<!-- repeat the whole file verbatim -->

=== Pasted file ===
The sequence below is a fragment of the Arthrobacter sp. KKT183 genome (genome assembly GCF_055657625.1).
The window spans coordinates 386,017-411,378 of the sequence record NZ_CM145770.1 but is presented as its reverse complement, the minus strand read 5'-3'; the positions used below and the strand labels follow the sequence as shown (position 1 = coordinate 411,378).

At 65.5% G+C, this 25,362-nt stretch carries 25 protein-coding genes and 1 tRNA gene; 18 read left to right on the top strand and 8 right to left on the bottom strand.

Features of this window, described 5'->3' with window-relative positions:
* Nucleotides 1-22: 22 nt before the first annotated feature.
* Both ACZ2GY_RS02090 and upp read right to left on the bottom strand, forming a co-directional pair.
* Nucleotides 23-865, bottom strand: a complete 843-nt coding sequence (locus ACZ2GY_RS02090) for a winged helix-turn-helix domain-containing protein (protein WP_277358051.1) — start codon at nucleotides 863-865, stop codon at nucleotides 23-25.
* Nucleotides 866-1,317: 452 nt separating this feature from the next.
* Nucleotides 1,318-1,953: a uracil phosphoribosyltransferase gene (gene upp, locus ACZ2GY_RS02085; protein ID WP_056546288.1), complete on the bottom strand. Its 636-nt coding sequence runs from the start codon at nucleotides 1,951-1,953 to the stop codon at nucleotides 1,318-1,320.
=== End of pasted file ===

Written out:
The sequence below is a fragment of the Arthrobacter sp. KKT183 genome (genome assembly GCF_055657625.1).
The window spans coordinates 386,017-411,378 of the sequence record NZ_CM145770.1 but is presented as its reverse complement, the minus strand read 5'-3'; the positions used below and the strand labels follow the sequence as shown (position 1 = coordinate 411,378).

At 65.5% G+C, this 25,362-nt stretch carries 25 protein-coding genes and 1 tRNA gene; 18 read left to right on the top strand and 8 right to left on the bottom strand.

Features of this window, described 5'->3' with window-relative positions:
* Nucleotides 1-22: 22 nt before the first annotated feature.
* Both ACZ2GY_RS02090 and upp read right to left on the bottom strand, forming a co-directional pair.
* Nucleotides 23-865, bottom strand: a complete 843-nt coding sequence (locus ACZ2GY_RS02090) for a winged helix-turn-helix domain-containing protein (protein WP_277358051.1) — start codon at nucleotides 863-865, stop codon at nucleotides 23-25.
* Nucleotides 866-1,317: 452 nt separating this feature from the next.
* Nucleotides 1,318-1,953: a uracil phosphoribosyltransferase gene (gene upp, locus ACZ2GY_RS02085; protein ID WP_056546288.1), complete on the bottom strand. Its 636-nt coding sequence runs from the start codon at nucleotides 1,951-1,953 to the stop codon at nucleotides 1,318-1,320.